keywords = "Health promotion, Healthy food choice, Inner Mongolia, Nutrition, Theory of planned behavior",
    author = "Takashi Shimazaki and Hugejiletu Bao and Geer Deli and Hiroaki Uechi and Lee, {Ying Hua} and Kayo Miura and Koji Takenaka",
    year = "2017",
    month = "11",
    day = "1",
    doi = "10.1016/j.dsx.2017.03.043",
    language = "English",
    volume = "11",
    pages = "S497--S501",
    journal = "Diabetes and Metabolic Syndrome: Clinical Research and Reviews",
    issn = "1871-4021",
    publisher = "Elsevier BV",

    }

    TY - JOUR

    T1 - Cross-cultural validity of the theory of planned behavior for predicting healthy food choice in secondary school students of Inner Mongolia

    AU - Shimazaki, Takashi

    AU - Bao, Hugejiletu

    AU - Deli, Geer

    AU - Uechi, Hiroaki

    AU - Lee, Ying Hua

    AU - Miura, Kayo

    AU - Takenaka, Koji

    PY - 2017/11/1

    Y1 - 2017/11/1

    N2 - Aims Unhealthy eating behavior is a serious health concern among secondary school students in Inner Mongolia. To predict their healthy food choices and devise methods of correcting unhealthy choices, we sought to confirm the cross-cultural validity of the theory of planned behavior among Inner Mongolian students. Materials and methods A cross-sectional study, conducted between November and December 2014. Overall, 3047 students were enrolled. We devised a questionnaire based on the theory of planned behavior to measure its components (intentions, attitudes, subjective norms, and perceived behavioral control) in relation to healthy food choices; we also assessed their current engagement in healthy food choices. Results A principal component analysis revealed high contribution rates for the components (69.32%–88.77%). A confirmatory factor analysis indicated that the components of the questionnaire had adequate model fit (goodness of fit index = 0.997, adjusted goodness of fit index = 0.984, comparative fit index = 0.998, and root mean square error of approximation = 0.049). Notably, data from participants within the suburbs did not support the theory of planned behavior construction. Several paths did not predict the hypothesis variables. However, attitudes toward healthy food choices strongly predicted behavioral intention (path coefficients 0.49–0.77, p < 0.01), regardless of demographic characteristics. Conclusion Our results support that the theory of planned behavior can apply to secondary school students in urban areas. Furthermore, attitudes towards healthy food choices were the best predictor of behavioral intentions to engage in such choices in Inner Mongolian students.

    AB - Aims Unhealthy eating behavior is a serious health concern among secondary school students in Inner Mongolia. To predict their healthy food choices and devise methods of correcting unhealthy choices, we sought to confirm the cross-cultural validity of the theory of planned behavior among Inner Mongolian students. Materials and methods A cross-sectional study, conducted between November and December 2014. Overall, 3047 students were enrolled. We devised a questionnaire based on the theory of planned behavior to measure its components (intentions, attitudes, subjective norms, and perceived behavioral control) in relation to healthy food choices; we also assessed their current engagement in healthy food choices. Results A principal component analysis revealed high contribution rates for the components (69.32%–88.77%). A confirmatory factor analysis indicated that the components of the questionnaire had adequate model fit (goodness of fit index = 0.997, adjusted goodness of fit index = 0.984, comparative fit index = 0.998, and root mean square error of approximation = 0.049). Notably, data from participants within the suburbs did not support the theory of planned behavior construction. Several paths did not predict the hypothesis variables. However, attitudes toward healthy food choices strongly predicted behavioral intention (path coefficients 0.49–0.77, p < 0.01), regardless of demographic characteristics. Conclusion Our results support that the theory of planned behavior can apply to secondary school students in urban areas. Furthermore, attitudes towards healthy food choices were the best predictor of behavioral intentions to engage in such choices in Inner Mongolian students.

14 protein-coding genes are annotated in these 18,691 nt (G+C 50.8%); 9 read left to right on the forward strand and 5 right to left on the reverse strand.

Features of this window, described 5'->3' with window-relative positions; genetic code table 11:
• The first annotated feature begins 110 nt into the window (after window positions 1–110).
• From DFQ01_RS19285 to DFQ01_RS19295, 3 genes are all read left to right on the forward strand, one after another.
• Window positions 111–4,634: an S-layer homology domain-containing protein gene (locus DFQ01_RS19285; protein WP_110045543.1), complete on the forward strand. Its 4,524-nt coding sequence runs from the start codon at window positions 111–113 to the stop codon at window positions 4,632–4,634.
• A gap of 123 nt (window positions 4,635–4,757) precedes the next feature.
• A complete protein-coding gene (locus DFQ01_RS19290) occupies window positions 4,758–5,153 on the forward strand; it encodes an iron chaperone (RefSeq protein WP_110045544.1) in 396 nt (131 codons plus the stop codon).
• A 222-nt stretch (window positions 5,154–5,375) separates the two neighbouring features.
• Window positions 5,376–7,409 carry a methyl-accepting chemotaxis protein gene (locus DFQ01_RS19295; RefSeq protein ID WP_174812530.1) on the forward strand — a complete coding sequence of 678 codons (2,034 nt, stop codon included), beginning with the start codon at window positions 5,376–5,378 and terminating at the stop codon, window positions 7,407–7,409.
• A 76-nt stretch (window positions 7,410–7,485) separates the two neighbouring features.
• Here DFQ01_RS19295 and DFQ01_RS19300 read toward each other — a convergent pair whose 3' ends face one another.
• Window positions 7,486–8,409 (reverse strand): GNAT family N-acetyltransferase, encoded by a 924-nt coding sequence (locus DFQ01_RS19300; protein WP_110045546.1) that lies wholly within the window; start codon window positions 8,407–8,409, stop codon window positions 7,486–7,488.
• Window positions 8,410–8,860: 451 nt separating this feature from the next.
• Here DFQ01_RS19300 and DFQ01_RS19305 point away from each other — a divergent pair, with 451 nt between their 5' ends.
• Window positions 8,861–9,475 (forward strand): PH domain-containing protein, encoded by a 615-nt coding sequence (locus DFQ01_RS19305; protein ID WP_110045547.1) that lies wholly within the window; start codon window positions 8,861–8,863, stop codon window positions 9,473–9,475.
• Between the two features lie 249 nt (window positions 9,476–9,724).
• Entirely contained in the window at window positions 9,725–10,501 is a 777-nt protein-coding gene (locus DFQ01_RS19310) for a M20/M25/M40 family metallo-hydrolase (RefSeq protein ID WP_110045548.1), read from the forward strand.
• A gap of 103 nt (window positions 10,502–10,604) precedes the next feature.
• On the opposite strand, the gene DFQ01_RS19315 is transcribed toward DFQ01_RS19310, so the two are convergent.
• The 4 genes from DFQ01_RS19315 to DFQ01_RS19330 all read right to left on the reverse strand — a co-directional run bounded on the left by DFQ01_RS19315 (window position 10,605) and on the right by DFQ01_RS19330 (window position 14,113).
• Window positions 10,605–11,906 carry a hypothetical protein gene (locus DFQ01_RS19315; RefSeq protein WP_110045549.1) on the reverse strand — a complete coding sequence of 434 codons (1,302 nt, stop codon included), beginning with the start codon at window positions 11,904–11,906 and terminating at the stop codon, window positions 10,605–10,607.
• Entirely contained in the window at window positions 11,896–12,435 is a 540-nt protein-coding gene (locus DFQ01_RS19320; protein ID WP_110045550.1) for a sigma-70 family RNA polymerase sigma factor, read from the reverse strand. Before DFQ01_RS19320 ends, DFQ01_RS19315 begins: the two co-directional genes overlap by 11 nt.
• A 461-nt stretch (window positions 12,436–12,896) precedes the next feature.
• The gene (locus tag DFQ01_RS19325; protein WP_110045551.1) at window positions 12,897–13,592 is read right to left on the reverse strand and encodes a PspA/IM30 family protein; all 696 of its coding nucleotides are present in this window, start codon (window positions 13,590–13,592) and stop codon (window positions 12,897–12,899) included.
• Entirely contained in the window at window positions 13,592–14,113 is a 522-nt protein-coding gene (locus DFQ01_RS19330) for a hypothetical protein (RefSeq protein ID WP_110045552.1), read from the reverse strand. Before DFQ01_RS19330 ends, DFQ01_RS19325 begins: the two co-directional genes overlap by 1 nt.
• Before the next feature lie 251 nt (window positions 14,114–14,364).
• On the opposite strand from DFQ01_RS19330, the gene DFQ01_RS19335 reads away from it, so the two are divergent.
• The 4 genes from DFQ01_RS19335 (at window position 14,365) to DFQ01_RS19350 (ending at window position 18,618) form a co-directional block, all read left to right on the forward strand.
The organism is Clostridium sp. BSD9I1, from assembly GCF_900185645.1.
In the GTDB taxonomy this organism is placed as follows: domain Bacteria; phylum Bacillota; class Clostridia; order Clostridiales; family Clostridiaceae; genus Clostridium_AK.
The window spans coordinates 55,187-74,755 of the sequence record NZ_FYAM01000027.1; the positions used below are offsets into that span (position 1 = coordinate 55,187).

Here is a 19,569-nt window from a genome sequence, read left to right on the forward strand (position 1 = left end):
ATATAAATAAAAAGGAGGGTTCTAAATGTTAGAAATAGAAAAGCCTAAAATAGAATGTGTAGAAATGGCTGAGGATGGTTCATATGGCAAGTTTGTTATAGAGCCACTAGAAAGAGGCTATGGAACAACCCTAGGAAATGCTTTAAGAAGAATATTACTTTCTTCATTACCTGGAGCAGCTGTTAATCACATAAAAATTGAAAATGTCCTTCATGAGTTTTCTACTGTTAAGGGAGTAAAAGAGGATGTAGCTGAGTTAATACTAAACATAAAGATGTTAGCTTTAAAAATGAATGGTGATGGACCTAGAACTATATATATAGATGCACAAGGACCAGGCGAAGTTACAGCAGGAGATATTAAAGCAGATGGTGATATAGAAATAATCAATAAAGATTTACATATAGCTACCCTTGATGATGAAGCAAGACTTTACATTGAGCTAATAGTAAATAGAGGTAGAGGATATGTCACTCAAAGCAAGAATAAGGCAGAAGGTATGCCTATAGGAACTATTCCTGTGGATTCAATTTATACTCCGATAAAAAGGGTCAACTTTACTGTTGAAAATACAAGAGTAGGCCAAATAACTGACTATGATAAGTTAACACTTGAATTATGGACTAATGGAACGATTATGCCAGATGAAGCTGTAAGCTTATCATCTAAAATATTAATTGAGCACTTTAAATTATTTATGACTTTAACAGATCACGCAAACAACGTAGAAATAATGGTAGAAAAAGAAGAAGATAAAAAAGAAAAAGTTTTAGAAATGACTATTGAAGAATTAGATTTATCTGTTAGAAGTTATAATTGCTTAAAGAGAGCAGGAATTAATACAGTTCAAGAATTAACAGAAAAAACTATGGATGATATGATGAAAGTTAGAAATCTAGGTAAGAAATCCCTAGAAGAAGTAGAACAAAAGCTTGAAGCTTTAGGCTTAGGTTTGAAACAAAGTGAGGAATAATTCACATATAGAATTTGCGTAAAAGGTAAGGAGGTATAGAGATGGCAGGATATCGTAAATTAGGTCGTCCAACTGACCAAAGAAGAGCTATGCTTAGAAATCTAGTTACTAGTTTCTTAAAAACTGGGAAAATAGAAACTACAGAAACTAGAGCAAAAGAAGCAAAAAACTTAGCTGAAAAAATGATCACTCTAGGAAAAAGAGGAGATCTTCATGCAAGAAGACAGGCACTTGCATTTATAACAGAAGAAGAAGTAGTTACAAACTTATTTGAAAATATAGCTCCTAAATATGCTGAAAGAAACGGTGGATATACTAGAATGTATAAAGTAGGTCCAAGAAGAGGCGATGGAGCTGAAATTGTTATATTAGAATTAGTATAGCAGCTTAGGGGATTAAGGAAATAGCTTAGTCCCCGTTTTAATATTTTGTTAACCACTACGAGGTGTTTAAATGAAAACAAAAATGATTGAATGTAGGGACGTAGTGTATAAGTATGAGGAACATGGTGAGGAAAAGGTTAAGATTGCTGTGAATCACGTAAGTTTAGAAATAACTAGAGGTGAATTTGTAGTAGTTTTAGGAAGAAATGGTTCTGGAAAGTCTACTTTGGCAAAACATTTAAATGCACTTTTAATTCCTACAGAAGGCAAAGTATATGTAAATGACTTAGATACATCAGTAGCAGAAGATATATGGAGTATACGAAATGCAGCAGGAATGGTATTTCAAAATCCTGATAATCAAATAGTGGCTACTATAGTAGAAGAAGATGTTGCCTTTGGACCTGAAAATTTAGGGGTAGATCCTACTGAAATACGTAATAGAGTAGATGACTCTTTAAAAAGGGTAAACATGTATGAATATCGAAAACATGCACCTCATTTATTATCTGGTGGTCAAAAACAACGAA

KW - Health promotion

    KW - Healthy food choice

    KW - Inner Mongolia

    KW - Nutrition

    KW - Theory of planned behavior

    UR - http://www.scopus.com/inward/record.url?scp=85017371012&partnerID=8YFLogxK

    UR - http://www.scopus.com/inward/citedby.url?scp=85017371012&partnerID=8YFLogxK

    U2 - 10.1016/j.dsx.2017.03.043

    DO - 10.1016/j.dsx.2017.03.043

    M3 - Article

    VL - 11

    SP - S497-S501

    JO - Diabetes and Metabolic Syndrome: Clinical Research and Reviews

    JF - Diabetes and Metabolic Syndrome: Clinical Research and Reviews

    SN - 1871-4021

    ER -